"One Heart, Two Gates, Three Universals". This is the main theme of Asvaghosha's Awakening of Faith in Mahayana. It means there is the one and only Supreme Reality, which can be experienced in two dimensions, namely the phenomenal and the transcendental, and which manifests as universal forms, universal characteristics and universal applications in the timeless past, present and future. Phenomenally, the Supreme Reality encompasses everything there is, including all known and unknown forms of matter and energy in all galaxies, as well as all "non-material" entities like thoughts, emotions, heavens, hells and astral beings. Transcenden¬ally, space and time become irrelevant: everything is one beautiful living unity interpenetrating one another, and all arising at the same time. Ten dharma¬realms (or universes) can be found in a particle of dust, and a particle of dust can contain ten dharma-realms!
But how can that be possible? We, so used to our spatial and temporal limitations, would ask. Indeed, Empress Wu of the Tang Dynasty once asked the great Hua Yen master, Fa Zang (who was also a celebrated comment¬ator of Awakening of Faith), to demonstrate this famous Hua Yen doctrine of all in one and one in all, the simultaneous arising of all realms, the inter-penetration and containment of all dharma.
Fa Zang prepared a hall full of mirrors on all the walls, ceiling and floor. Then he placed a statue of the Buddha in the centre of the hall with the mirrors reflecting and counter-reflecting the Buddha images infinitely. As the empress was spell-bound by the panorama, the master said: Your Majesty, this is a demonstration of Totality in the Dharmadhatu. In each and every mirror within this room you will find the reflection of all the other mirrors with the Buddha's image in them. And in each and every reflection of any mirror you will find all the reflections of all the other mirrors ... the mystery of realm embracing realm ad infinitum is thus revealed.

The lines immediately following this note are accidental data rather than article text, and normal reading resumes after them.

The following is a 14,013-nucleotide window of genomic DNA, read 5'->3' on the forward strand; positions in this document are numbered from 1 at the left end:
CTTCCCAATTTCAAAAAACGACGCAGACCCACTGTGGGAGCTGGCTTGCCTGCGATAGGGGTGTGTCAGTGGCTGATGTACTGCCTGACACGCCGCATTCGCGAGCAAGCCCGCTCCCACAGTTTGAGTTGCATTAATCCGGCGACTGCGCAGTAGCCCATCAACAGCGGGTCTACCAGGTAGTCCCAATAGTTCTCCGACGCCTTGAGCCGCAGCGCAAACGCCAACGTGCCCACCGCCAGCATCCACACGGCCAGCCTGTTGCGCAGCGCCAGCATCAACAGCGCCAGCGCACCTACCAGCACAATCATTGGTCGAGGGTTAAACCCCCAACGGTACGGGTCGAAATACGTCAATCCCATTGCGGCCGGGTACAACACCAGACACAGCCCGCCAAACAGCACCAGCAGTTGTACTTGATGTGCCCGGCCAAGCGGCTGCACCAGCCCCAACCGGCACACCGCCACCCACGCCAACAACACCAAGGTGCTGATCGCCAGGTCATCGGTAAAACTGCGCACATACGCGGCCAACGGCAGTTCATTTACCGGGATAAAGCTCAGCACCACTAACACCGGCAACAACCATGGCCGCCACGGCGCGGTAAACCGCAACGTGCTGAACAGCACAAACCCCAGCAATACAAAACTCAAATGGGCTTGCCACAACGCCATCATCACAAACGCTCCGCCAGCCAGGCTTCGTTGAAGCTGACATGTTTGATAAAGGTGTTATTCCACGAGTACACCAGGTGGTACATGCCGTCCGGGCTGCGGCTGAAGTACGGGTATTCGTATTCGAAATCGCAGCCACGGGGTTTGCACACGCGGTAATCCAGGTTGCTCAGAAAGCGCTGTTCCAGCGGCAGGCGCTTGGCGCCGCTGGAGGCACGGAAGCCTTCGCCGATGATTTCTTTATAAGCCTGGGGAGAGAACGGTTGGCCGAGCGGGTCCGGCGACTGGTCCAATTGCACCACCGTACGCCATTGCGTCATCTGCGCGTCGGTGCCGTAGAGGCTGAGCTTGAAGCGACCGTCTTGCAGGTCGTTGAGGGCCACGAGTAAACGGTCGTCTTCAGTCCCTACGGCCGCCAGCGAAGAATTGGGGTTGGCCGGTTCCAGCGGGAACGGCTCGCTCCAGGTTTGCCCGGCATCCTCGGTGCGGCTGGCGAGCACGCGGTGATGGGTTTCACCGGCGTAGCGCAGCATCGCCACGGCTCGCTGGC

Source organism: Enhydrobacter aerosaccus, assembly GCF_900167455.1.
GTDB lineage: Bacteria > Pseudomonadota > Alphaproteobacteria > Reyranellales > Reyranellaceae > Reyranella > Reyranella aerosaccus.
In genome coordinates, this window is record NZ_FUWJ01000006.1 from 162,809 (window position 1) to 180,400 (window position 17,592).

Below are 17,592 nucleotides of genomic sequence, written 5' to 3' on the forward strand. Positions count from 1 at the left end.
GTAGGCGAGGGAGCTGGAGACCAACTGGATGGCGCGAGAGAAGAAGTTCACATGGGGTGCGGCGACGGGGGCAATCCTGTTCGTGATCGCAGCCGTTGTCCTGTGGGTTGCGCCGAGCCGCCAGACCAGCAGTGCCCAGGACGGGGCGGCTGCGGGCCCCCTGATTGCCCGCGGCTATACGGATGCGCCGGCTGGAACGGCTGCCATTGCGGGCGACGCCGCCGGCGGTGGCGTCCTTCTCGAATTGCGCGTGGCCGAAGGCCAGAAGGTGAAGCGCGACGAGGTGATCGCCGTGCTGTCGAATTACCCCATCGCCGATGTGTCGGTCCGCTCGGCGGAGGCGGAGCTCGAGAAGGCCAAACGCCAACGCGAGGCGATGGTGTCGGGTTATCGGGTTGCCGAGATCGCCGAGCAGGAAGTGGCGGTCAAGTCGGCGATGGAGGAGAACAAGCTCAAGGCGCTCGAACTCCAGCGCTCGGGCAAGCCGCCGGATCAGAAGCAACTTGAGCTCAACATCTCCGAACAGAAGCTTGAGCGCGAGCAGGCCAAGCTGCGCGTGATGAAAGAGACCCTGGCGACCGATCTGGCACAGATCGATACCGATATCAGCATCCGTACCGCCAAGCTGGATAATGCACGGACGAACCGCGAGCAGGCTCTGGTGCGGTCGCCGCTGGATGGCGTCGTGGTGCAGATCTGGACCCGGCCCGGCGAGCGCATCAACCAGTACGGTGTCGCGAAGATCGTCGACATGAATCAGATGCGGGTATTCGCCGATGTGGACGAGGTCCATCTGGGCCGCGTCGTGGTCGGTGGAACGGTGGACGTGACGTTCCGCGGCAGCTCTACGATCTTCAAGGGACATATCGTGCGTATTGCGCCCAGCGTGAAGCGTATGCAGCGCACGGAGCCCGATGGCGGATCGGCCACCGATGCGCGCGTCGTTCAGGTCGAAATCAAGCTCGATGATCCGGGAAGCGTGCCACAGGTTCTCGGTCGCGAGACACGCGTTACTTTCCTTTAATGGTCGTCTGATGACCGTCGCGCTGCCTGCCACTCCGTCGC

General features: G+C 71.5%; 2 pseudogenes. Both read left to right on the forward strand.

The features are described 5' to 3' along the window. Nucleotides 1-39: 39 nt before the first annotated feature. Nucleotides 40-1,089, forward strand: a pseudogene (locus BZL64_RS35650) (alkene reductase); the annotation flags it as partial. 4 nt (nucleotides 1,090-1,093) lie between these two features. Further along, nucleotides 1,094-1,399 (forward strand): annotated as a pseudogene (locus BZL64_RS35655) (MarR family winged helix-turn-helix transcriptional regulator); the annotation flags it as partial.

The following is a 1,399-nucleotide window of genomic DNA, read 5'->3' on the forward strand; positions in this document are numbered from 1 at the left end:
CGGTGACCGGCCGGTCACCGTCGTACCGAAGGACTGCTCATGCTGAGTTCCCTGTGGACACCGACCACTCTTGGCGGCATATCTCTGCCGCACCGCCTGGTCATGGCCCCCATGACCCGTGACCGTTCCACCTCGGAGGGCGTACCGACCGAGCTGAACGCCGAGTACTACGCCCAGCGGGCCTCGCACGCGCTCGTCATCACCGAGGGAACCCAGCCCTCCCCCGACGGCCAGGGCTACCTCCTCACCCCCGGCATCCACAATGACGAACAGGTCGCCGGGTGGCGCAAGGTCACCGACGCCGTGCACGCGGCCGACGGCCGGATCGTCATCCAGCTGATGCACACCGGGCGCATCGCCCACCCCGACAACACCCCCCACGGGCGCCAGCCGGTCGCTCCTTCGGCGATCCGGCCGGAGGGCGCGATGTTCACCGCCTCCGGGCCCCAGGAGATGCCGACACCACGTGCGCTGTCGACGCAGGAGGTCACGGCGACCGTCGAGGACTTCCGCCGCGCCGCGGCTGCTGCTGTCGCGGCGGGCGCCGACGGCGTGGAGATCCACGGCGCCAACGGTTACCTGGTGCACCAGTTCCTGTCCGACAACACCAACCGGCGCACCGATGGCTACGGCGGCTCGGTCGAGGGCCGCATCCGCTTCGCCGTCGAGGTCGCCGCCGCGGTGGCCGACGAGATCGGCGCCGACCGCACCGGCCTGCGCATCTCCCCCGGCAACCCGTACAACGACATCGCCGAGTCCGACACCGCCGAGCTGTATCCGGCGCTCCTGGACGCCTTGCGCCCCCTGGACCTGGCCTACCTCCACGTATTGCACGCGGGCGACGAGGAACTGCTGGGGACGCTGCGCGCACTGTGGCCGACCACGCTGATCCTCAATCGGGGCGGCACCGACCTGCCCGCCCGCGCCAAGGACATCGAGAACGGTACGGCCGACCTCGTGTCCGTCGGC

Then he placed a crystal ball on his palm, and explained: Your Majesty, now we see all the mirrors and their reflections within this small crystal ball. Here we have an example of the small containing the large as well as of the large containing the small. This is a demonstration of the non-obstruction of "sizes", or space.
3.76 Transformational and Reward Bodies
Original Text in Chinese
Such uses are of two kinds. What two? One, according to discriminating consciousness, what laymen and Hinayana followers see in their hearts is called the Transformational Body. Because they do not know the appearance of transformational consciousness, they regard from the outside, taking from form, unable to understand fully. Two, according to the karma consciousness, conceived by all Bodhisattvas from initial stage of vows till the final stage, seen by the heart, called the Reward Body. The Body has countless forms, the forms have countless characteristics, the character-istics have countless benefits. According to their fruit, there are countless and various glories, manifested as needed, without bounds, and there are no limits. The differentiation into characteristics is manifested according to needs. They are permanent and inexhaustible, indestructible and never lost. Such are the results of merits due to the practice and permeat¬ion of the paramitas, as well as the results of miraculous effects, sufficient to provide countless characteristic of bliss, hence called the Reward Body.
The application of the Buddha or the Supreme Reality is of two kinds. What are the two kinds?